In the 1980s, there was an explosion of gang related crimes in California. In 1988 the California Legislature responded by enacting the California Street Terrorism Enforcement and Prevention Act, also known as the gang enhancements law. For anyone convicted of a felony, if the prosecution is also able to prove that the felony was committed for the “benefit of, at the direction of, or in association with any criminal street gang with the intent to promote, further or assist in any criminal conduct by gang members,” that person will also be sentenced to an additional 2, 3, or 4 years. If the crime is a serious felony, the sentence will be increased by an additional 5 years. If it is a violent felony, the sentence will be increased by an additional 10 years. The sentencing goes up for crimes that take place near a school, for home invasions, and for drive-bys. Even for a first offense.
A criminal street gang is defined as any ongoing organization, association, or group of three or more people, whether formal or informal, whose primary activities are the commission of certain crimes, who have a common name or identifying sign or symbol, and whose members engage in a pattern of criminal gang activity.
In order to prove a gang association, the prosecutor has to show that the person a) actively and currently participated in a street gang; b) the members of that gang engage in a pattern of criminal activity; c) that person knew that the gang members participated in a pattern of criminal activity; and d) that person aided and abetted members of that gang in committing crimes.
It is important to note, you do not have to be a gang member to be charged with a gang enhancement. The prosecutor only has to show that the offense was committed for the benefit of a street gang by someone associating with the gang.
One of the major criticisms of using the gang enhancements has been the incorrect identification of a person as a gang member or associate. In order to prove that a person is a member or an associate of a gang, the prosecution usually brings in a gang expert to testify. That expert is typically a police officer who has worked in the gang unit.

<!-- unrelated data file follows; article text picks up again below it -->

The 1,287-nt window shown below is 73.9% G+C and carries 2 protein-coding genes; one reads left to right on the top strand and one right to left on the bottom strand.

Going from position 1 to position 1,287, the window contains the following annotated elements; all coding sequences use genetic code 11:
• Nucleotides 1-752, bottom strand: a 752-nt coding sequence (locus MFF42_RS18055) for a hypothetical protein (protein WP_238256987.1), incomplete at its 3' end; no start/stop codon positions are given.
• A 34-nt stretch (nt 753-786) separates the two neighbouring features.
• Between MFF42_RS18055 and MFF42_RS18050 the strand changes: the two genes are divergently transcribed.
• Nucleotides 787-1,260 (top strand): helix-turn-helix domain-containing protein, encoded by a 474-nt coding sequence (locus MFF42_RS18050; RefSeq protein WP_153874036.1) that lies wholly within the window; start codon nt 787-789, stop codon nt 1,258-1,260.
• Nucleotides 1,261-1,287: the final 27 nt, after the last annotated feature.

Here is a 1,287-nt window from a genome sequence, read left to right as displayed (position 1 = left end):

The gang expert is then permitted to talk about the gang at issue, their crimes, and why they believe the defendant is associated with or a member of that gang.
This testimony is often highly prejudicial to defendants. When the expert talks about the crimes the gang is involved in, they usually discuss the most heinous and violent crimes. Many critics believe that defendants are then convicted merely on the basis of guilt by association. There have been a significant number of constitutional challenges to gang enhancements, methods used to identify gang members in court, and permitting the prosecutor to bring in evidence of unrelated crimes committed by other people.
An important note – when a prosecutor alleges that a gang enhancement should apply to a case, they are permitted to introduce evidence that they would never be able to use in a non-gang case.
If convicted of a crime with a gang enhancement, a first time offender can be sentenced to an extremely high amount of time in prison, some crimes can be elevated to “strike” level. A person with criminal history can be effectively sentenced to life in prison due to the gang enhancement. There are a number of defenses that can be raised against a gang enhancement, and expert witnesses who can be called in to rebut the state’s gang expert. If you are accused of a crime with gang related enhancements, it is imperative that you hire a highly skilled and knowledgeable attorney. For a free consultation, contact us.
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